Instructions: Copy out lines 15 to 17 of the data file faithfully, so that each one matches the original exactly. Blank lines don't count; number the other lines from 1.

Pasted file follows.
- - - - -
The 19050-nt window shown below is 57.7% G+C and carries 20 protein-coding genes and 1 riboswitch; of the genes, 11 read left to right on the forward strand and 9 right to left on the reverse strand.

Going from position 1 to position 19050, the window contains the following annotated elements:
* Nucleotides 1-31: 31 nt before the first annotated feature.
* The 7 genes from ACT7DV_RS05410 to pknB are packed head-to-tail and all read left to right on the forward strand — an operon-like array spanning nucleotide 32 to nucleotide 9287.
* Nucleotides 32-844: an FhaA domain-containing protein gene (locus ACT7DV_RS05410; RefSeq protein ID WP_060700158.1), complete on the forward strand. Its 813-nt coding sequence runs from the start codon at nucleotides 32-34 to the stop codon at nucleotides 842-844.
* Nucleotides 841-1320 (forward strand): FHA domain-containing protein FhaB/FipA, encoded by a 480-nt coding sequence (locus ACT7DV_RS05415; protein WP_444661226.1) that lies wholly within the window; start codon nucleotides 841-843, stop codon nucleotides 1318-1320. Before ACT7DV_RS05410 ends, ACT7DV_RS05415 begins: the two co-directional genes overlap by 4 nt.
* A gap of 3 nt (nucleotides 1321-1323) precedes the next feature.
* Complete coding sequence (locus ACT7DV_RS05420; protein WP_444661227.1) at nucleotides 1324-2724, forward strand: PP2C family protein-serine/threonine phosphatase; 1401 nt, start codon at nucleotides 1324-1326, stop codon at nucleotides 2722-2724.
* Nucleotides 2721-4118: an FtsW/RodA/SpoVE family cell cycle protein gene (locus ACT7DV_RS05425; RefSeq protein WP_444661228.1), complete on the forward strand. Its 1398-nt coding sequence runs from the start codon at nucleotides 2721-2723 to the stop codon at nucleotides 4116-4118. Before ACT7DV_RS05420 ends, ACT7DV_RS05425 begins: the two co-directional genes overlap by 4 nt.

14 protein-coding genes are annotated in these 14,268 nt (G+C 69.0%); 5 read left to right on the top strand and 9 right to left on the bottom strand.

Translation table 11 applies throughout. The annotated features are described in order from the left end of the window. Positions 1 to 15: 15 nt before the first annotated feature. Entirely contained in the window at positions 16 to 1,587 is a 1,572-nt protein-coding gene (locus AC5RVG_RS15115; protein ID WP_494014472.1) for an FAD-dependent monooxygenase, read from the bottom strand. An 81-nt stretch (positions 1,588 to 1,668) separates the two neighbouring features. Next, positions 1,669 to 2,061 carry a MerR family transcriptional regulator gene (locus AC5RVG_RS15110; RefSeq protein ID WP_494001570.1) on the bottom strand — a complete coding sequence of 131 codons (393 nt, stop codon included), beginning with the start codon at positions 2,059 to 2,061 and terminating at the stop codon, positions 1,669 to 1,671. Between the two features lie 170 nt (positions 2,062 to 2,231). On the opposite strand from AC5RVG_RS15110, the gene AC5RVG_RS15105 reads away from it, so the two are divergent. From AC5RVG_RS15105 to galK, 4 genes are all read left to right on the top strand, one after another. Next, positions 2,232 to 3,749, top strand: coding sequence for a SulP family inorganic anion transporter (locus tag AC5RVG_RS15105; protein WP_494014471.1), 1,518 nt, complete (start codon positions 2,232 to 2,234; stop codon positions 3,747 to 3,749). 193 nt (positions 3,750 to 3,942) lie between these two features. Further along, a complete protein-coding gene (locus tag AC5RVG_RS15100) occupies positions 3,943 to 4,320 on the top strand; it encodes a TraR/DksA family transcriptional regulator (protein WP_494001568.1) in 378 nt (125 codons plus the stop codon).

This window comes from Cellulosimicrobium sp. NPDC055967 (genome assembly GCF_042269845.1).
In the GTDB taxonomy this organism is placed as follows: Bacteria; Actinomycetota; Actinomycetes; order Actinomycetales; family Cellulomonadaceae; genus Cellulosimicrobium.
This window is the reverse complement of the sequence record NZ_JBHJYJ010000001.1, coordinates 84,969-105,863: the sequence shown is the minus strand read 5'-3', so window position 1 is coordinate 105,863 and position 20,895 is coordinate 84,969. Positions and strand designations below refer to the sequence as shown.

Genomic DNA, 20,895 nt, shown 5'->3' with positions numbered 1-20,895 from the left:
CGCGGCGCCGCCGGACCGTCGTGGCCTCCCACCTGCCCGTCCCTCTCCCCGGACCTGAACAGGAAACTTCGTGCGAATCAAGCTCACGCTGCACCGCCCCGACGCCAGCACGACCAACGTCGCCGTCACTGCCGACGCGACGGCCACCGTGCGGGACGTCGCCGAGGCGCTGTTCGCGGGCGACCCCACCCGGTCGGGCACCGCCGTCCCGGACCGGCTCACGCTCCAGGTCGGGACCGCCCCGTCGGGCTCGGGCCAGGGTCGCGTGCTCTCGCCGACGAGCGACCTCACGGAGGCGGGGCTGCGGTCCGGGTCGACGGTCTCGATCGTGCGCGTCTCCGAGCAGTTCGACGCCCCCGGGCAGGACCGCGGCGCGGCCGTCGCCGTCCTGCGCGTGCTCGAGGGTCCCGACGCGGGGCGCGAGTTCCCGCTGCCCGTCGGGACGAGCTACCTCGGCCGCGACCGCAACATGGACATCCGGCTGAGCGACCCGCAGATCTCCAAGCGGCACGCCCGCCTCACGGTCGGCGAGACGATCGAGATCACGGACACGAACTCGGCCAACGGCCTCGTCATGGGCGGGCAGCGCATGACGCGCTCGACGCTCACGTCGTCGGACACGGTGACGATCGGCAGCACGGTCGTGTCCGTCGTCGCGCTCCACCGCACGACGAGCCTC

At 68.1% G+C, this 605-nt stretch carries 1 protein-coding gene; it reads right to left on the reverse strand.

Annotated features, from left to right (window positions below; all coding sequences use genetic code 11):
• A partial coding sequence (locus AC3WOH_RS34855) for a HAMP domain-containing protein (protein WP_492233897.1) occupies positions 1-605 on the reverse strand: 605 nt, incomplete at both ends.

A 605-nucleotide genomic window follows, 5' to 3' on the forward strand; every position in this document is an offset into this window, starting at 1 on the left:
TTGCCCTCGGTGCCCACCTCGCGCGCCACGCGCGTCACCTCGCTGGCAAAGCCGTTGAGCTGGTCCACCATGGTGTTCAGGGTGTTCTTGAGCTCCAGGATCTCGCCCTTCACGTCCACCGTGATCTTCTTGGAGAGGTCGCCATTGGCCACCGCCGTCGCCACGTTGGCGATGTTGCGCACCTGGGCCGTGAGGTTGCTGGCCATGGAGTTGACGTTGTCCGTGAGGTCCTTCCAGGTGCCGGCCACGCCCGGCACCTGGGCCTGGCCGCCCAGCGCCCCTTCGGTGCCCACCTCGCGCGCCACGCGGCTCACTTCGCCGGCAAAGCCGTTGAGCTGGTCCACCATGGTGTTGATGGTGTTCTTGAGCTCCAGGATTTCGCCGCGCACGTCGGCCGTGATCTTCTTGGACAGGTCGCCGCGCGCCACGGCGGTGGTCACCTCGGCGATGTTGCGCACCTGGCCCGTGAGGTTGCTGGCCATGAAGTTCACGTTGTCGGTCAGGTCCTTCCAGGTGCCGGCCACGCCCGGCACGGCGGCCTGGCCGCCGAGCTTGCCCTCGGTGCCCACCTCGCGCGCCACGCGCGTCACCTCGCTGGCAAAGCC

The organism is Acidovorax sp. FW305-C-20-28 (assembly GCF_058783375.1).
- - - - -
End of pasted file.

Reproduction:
Genomic DNA, 20,895 nt, shown 5'->3' with positions numbered 1-20,895 from the left:
CGCGGCGCCGCCGGACCGTCGTGGCCTCCCACCTGCCCGTCCCTCTCCCCGGACCTGAACAGGAAACTTCGTGCGAATCAAGCTCACGCTGCACCGCCCCGACGCCAGCACGACCAACGTCGCCGTCACTGCCGACGCGACGGCCACCGTGCGGGACGTCGCCGAGGCGCTGTTCGCGGGCGACCCCACCCGGTCGGGCACCGCCGTCCCGGACCGGCTCACGCTCCAGGTCGGGACCGCCCCGTCGGGCTCGGGCCAGGGTCGCGTGCTCTCGCCGACGAGCGACCTCACGGAGGCGGGGCTGCGGTCCGGGTCGACGGTCTCGATCGTGCGCGTCTCCGAGCAGTTCGACGCCCCCGGGCAGGACCGCGGCGCGGCCGTCGCCGTCCTGCGCGTGCTCGAGGGTCCCGACGCGGGGCGCGAGTTCCCGCTGCCCGTCGGGACGAGCTACCTCGGCCGCGACCGCAACATGGACATCCGGCTGAGCGACCCGCAGATCTCCAAGCGGCACGCCCGCCTCACGGTCGGCGAGACGATCGAGATCACGGACACGAACTCGGCCAACGGCCTCGTCATGGGCGGGCAGCGCATGACGCGCTCGACGCTCACGTCGTCGGACACGGTGACGATCGGCAGCACGGTCGTGTCCGTCGTCGCGCTCCACCGCACGACGAGCCTC

At 68.1% G+C, this 605-nt stretch carries 1 protein-coding gene; it reads right to left on the reverse strand.